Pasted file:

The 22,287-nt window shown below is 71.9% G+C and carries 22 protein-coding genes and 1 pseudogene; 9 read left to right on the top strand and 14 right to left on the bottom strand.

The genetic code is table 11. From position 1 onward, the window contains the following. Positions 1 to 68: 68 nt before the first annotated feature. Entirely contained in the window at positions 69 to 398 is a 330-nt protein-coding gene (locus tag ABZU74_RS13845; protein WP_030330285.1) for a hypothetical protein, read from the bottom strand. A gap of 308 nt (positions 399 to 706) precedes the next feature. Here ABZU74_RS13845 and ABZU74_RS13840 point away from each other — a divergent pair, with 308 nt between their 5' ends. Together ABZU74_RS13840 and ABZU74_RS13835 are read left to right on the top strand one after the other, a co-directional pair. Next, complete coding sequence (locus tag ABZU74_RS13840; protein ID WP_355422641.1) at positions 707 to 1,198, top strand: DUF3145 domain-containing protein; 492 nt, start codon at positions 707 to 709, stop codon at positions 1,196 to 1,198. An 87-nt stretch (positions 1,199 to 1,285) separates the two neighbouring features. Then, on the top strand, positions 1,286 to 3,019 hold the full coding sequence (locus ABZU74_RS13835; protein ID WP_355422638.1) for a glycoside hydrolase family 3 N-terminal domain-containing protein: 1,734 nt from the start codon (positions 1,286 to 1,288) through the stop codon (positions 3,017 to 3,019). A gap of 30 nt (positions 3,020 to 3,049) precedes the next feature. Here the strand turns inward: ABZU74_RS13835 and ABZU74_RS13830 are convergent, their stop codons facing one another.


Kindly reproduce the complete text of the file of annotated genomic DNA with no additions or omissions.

The 22,287-nt window shown below is 71.9% G+C and carries 22 protein-coding genes and 1 pseudogene; 9 read left to right on the top strand and 14 right to left on the bottom strand.

The genetic code is table 11. From position 1 onward, the window contains the following. Positions 1 to 68: 68 nt before the first annotated feature. Entirely contained in the window at positions 69 to 398 is a 330-nt protein-coding gene (locus tag ABZU74_RS13845; protein WP_030330285.1) for a hypothetical protein, read from the bottom strand. A gap of 308 nt (positions 399 to 706) precedes the next feature. Here ABZU74_RS13845 and ABZU74_RS13840 point away from each other — a divergent pair, with 308 nt between their 5' ends. Together ABZU74_RS13840 and ABZU74_RS13835 are read left to right on the top strand one after the other, a co-directional pair. Next, complete coding sequence (locus tag ABZU74_RS13840; protein ID WP_355422641.1) at positions 707 to 1,198, top strand: DUF3145 domain-containing protein; 492 nt, start codon at positions 707 to 709, stop codon at positions 1,196 to 1,198. An 87-nt stretch (positions 1,199 to 1,285) separates the two neighbouring features. Then, on the top strand, positions 1,286 to 3,019 hold the full coding sequence (locus ABZU74_RS13835; protein ID WP_355422638.1) for a glycoside hydrolase family 3 N-terminal domain-containing protein: 1,734 nt from the start codon (positions 1,286 to 1,288) through the stop codon (positions 3,017 to 3,019). A gap of 30 nt (positions 3,020 to 3,049) precedes the next feature. Here the strand turns inward: ABZU74_RS13835 and ABZU74_RS13830 are convergent, their stop codons facing one another.